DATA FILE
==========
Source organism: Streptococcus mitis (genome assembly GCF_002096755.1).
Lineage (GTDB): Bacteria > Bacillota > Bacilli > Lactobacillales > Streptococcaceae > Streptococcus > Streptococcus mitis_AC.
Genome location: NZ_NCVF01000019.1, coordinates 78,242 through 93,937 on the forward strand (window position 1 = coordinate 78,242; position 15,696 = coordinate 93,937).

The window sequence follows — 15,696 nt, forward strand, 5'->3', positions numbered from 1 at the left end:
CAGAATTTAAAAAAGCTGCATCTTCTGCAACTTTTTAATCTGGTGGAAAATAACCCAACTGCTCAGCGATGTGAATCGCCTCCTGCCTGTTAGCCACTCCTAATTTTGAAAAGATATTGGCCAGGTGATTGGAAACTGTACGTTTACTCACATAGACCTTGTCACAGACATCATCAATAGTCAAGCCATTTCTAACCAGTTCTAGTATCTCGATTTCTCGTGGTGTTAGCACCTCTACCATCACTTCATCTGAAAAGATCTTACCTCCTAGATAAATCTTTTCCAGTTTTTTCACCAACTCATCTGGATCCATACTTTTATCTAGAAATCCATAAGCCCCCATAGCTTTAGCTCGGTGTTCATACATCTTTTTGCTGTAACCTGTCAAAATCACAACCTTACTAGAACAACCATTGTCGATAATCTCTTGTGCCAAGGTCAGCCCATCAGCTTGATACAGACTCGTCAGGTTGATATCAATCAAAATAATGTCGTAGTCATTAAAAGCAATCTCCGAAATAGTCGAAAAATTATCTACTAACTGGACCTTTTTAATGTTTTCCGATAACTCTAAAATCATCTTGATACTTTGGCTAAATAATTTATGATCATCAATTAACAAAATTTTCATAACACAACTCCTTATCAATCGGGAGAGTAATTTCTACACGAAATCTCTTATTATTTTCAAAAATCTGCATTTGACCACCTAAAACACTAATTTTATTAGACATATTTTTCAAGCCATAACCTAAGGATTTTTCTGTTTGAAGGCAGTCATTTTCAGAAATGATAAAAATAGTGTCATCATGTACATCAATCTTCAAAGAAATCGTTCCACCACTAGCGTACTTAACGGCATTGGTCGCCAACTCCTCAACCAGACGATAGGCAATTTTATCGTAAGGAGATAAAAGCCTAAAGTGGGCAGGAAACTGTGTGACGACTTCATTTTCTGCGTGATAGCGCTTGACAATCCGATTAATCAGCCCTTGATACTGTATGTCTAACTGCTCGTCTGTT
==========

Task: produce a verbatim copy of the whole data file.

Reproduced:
Source organism: Streptococcus mitis (genome assembly GCF_002096755.1).
Lineage (GTDB): Bacteria > Bacillota > Bacilli > Lactobacillales > Streptococcaceae > Streptococcus > Streptococcus mitis_AC.
Genome location: NZ_NCVF01000019.1, coordinates 78,242 through 93,937 on the forward strand (window position 1 = coordinate 78,242; position 15,696 = coordinate 93,937).

The window sequence follows — 15,696 nt, forward strand, 5'->3', positions numbered from 1 at the left end:
CAGAATTTAAAAAAGCTGCATCTTCTGCAACTTTTTAATCTGGTGGAAAATAACCCAACTGCTCAGCGATGTGAATCGCCTCCTGCCTGTTAGCCACTCCTAATTTTGAAAAGATATTGGCCAGGTGATTGGAAACTGTACGTTTACTCACATAGACCTTGTCACAGACATCATCAATAGTCAAGCCATTTCTAACCAGTTCTAGTATCTCGATTTCTCGTGGTGTTAGCACCTCTACCATCACTTCATCTGAAAAGATCTTACCTCCTAGATAAATCTTTTCCAGTTTTTTCACCAACTCATCTGGATCCATACTTTTATCTAGAAATCCATAAGCCCCCATAGCTTTAGCTCGGTGTTCATACATCTTTTTGCTGTAACCTGTCAAAATCACAACCTTACTAGAACAACCATTGTCGATAATCTCTTGTGCCAAGGTCAGCCCATCAGCTTGATACAGACTCGTCAGGTTGATATCAATCAAAATAATGTCGTAGTCATTAAAAGCAATCTCCGAAATAGTCGAAAAATTATCTACTAACTGGACCTTTTTAATGTTTTCCGATAACTCTAAAATCATCTTGATACTTTGGCTAAATAATTTATGATCATCAATTAACAAAATTTTCATAACACAACTCCTTATCAATCGGGAGAGTAATTTCTACACGAAATCTCTTATTATTTTCAAAAATCTGCATTTGACCACCTAAAACACTAATTTTATTAGACATATTTTTCAAGCCATAACCTAAGGATTTTTCTGTTTGAAGGCAGTCATTTTCAGAAATGATAAAAATAGTGTCATCATGTACATCAATCTTCAAAGAAATCGTTCCACCACTAGCGTACTTAACGGCATTGGTCGCCAACTCCTCAACCAGACGATAGGCAATTTTATCGTAAGGAGATAAAAGCCTAAAGTGGGCAGGAAACTGTGTGACGACTTCATTTTCTGCGTGATAGCGCTTGACAATCCGATTAATCAGCCCTTGATACTGTATGTCTAACTGCTCGTCTGTT